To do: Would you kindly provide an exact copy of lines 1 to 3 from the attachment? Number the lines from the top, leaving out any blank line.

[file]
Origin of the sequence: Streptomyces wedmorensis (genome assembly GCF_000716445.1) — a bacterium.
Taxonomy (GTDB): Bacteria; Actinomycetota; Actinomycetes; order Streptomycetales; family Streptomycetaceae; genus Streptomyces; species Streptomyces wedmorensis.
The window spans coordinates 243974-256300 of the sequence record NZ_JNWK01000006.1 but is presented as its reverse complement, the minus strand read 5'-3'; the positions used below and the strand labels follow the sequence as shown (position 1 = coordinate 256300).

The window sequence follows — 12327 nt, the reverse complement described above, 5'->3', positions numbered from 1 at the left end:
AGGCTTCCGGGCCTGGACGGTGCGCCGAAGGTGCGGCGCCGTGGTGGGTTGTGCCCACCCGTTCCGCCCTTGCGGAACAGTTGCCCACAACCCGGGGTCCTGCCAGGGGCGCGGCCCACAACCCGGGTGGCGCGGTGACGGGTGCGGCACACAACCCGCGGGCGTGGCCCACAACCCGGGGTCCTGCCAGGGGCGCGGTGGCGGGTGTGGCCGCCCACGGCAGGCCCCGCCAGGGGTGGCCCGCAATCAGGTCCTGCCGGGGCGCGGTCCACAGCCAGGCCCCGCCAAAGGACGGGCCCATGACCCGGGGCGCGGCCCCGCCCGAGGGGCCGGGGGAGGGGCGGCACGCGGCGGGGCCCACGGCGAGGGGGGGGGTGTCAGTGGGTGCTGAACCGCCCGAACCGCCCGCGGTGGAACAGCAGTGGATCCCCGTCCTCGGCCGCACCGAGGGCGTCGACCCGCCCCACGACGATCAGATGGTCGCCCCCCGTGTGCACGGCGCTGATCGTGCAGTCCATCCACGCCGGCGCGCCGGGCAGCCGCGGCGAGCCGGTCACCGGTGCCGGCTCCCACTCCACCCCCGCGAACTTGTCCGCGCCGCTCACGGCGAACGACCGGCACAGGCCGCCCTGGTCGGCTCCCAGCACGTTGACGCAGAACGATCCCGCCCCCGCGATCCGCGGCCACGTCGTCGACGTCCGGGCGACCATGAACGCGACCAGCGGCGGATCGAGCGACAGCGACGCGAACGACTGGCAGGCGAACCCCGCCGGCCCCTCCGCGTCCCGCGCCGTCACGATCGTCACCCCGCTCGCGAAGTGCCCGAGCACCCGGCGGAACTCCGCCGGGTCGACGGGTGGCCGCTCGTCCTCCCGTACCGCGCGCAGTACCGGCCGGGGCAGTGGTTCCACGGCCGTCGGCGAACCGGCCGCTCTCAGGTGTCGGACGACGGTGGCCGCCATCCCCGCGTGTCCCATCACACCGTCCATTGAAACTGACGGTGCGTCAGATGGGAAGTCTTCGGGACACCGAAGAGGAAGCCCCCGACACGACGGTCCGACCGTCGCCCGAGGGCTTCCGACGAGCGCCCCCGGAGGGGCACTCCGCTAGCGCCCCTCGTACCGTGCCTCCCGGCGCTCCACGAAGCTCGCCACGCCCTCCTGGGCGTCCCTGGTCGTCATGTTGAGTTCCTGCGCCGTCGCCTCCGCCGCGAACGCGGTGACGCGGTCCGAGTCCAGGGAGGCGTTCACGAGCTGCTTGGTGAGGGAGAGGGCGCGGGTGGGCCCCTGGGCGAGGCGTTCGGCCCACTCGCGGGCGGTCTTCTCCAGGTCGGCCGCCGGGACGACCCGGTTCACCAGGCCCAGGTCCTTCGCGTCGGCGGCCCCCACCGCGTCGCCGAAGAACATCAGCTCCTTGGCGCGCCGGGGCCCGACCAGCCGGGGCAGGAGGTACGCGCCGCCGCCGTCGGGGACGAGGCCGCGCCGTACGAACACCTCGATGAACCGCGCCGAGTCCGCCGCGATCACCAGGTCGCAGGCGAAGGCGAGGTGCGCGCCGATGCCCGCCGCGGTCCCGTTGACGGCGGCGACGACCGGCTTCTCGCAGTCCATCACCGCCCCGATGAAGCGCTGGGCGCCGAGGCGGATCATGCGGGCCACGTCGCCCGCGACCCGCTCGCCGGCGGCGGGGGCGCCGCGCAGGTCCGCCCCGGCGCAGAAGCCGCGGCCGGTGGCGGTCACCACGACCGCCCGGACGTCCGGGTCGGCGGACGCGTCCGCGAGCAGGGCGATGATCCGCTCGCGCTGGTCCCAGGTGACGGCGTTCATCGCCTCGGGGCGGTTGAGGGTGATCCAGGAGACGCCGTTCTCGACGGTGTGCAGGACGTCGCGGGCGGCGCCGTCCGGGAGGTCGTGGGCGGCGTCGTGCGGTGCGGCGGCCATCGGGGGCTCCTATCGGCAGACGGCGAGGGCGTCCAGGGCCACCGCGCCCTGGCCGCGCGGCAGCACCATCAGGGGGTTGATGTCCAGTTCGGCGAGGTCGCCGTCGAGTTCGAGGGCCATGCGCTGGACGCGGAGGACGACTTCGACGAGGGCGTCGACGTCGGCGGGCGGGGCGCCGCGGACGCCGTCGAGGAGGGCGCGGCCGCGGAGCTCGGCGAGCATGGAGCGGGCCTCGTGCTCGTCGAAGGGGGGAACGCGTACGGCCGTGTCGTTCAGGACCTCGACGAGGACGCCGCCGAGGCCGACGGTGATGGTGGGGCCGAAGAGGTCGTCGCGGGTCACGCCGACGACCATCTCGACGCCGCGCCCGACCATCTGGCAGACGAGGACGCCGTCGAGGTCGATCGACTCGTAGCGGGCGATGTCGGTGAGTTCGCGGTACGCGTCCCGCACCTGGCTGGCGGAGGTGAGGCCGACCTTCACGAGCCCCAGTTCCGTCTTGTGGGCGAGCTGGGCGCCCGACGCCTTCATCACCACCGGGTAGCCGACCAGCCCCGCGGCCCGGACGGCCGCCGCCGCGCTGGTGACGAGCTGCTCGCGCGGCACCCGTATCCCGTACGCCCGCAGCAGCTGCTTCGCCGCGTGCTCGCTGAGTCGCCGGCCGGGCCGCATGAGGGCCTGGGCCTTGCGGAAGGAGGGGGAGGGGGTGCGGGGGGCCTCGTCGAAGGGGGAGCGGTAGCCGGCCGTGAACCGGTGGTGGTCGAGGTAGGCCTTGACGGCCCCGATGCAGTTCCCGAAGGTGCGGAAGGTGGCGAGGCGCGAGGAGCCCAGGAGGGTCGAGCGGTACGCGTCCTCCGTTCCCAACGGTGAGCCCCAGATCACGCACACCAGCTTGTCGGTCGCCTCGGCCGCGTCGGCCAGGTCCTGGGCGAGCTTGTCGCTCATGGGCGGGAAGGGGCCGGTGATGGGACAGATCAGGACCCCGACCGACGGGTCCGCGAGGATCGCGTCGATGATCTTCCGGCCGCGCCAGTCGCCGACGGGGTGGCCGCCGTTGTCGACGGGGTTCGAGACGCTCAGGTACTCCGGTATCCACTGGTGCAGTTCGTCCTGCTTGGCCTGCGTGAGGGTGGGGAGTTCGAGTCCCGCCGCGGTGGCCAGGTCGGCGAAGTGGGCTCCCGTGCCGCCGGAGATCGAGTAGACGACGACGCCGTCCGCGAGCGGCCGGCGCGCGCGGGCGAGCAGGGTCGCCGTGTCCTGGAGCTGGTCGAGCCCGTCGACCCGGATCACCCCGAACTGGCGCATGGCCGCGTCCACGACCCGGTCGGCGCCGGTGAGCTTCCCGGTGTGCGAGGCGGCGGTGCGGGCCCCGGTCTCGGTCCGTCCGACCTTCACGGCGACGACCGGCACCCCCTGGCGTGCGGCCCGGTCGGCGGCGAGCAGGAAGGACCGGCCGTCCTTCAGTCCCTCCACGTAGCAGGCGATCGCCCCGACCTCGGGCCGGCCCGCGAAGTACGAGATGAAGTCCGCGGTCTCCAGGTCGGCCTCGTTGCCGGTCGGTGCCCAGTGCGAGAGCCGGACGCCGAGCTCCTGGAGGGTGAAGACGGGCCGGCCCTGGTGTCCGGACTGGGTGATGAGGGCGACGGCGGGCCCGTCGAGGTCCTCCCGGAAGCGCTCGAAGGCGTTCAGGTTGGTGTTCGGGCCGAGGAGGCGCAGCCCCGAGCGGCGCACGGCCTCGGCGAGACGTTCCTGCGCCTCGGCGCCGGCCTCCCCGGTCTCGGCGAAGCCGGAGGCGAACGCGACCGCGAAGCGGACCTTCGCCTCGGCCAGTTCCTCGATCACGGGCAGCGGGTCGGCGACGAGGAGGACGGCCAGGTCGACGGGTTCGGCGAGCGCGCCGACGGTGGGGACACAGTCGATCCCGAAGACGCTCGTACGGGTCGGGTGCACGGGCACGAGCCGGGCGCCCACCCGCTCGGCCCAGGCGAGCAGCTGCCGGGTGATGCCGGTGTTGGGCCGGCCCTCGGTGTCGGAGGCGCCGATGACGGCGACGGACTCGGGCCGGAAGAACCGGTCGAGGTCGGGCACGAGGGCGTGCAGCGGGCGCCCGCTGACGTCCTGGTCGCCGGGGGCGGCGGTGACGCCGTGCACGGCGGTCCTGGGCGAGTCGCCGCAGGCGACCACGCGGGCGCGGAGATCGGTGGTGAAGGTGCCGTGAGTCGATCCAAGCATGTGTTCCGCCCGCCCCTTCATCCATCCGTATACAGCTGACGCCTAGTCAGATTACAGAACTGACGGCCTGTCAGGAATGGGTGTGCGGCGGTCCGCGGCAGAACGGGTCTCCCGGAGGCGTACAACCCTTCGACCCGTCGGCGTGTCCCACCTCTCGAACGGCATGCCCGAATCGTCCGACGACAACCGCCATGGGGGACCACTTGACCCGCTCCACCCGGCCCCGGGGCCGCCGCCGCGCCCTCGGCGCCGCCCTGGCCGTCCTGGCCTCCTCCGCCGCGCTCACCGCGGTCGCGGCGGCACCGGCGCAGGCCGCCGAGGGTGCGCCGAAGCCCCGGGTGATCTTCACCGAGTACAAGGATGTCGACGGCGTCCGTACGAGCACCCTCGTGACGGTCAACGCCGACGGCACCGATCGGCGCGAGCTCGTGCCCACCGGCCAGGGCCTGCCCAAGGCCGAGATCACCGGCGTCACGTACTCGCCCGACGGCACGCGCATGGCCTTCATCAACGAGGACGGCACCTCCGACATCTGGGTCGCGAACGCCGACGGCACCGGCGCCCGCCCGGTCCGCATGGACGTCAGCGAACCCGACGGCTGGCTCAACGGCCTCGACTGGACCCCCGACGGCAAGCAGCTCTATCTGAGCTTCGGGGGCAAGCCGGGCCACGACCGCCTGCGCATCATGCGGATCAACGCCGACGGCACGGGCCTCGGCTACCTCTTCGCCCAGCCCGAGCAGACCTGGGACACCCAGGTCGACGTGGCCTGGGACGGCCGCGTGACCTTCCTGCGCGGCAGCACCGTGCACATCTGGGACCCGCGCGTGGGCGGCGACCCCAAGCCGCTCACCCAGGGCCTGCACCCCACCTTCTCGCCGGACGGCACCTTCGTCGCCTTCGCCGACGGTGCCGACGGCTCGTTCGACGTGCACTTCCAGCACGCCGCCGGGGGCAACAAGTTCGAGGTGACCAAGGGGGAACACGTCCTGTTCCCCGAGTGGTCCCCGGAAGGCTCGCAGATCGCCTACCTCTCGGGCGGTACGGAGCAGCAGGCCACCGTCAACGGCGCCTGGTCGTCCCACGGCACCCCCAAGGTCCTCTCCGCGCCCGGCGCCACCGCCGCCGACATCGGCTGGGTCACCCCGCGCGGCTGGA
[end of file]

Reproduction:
Origin of the sequence: Streptomyces wedmorensis (genome assembly GCF_000716445.1) — a bacterium.
Taxonomy (GTDB): Bacteria; Actinomycetota; Actinomycetes; order Streptomycetales; family Streptomycetaceae; genus Streptomyces; species Streptomyces wedmorensis.
The window spans coordinates 243974-256300 of the sequence record NZ_JNWK01000006.1 but is presented as its reverse complement, the minus strand read 5'-3'; the positions used below and the strand labels follow the sequence as shown (position 1 = coordinate 256300).